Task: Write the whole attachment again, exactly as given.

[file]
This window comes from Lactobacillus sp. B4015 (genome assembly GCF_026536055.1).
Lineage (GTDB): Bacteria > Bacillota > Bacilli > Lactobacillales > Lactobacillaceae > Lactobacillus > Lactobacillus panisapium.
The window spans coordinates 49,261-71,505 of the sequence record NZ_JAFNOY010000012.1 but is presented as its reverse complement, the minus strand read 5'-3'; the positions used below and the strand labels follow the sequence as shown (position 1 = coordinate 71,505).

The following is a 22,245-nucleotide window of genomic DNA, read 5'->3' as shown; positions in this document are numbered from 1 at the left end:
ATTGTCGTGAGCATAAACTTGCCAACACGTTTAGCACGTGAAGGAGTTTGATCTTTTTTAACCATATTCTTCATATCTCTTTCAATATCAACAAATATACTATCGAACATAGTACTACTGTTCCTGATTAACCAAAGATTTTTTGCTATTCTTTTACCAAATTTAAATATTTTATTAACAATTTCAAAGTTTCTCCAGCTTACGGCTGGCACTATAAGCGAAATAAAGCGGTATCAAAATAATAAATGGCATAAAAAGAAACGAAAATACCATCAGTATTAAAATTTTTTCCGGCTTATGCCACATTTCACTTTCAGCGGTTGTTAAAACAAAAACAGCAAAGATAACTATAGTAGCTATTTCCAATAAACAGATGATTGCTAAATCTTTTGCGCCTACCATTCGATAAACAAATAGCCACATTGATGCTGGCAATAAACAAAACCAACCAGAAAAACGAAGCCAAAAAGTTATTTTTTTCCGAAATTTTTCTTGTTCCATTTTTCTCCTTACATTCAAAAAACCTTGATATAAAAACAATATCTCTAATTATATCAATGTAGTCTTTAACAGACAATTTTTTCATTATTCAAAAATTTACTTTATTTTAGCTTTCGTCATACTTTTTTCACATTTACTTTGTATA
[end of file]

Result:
This window comes from Lactobacillus sp. B4015 (genome assembly GCF_026536055.1).
Lineage (GTDB): Bacteria > Bacillota > Bacilli > Lactobacillales > Lactobacillaceae > Lactobacillus > Lactobacillus panisapium.
The window spans coordinates 49,261-71,505 of the sequence record NZ_JAFNOY010000012.1 but is presented as its reverse complement, the minus strand read 5'-3'; the positions used below and the strand labels follow the sequence as shown (position 1 = coordinate 71,505).

The following is a 22,245-nucleotide window of genomic DNA, read 5'->3' as shown; positions in this document are numbered from 1 at the left end:
ATTGTCGTGAGCATAAACTTGCCAACACGTTTAGCACGTGAAGGAGTTTGATCTTTTTTAACCATATTCTTCATATCTCTTTCAATATCAACAAATATACTATCGAACATAGTACTACTGTTCCTGATTAACCAAAGATTTTTTGCTATTCTTTTACCAAATTTAAATATTTTATTAACAATTTCAAAGTTTCTCCAGCTTACGGCTGGCACTATAAGCGAAATAAAGCGGTATCAAAATAATAAATGGCATAAAAAGAAACGAAAATACCATCAGTATTAAAATTTTTTCCGGCTTATGCCACATTTCACTTTCAGCGGTTGTTAAAACAAAAACAGCAAAGATAACTATAGTAGCTATTTCCAATAAACAGATGATTGCTAAATCTTTTGCGCCTACCATTCGATAAACAAATAGCCACATTGATGCTGGCAATAAACAAAACCAACCAGAAAAACGAAGCCAAAAAGTTATTTTTTTCCGAAATTTTTCTTGTTCCATTTTTCTCCTTACATTCAAAAAACCTTGATATAAAAACAATATCTCTAATTATATCAATGTAGTCTTTAACAGACAATTTTTTCATTATTCAAAAATTTACTTTATTTTAGCTTTCGTCATACTTTTTTCACATTTACTTTGTATA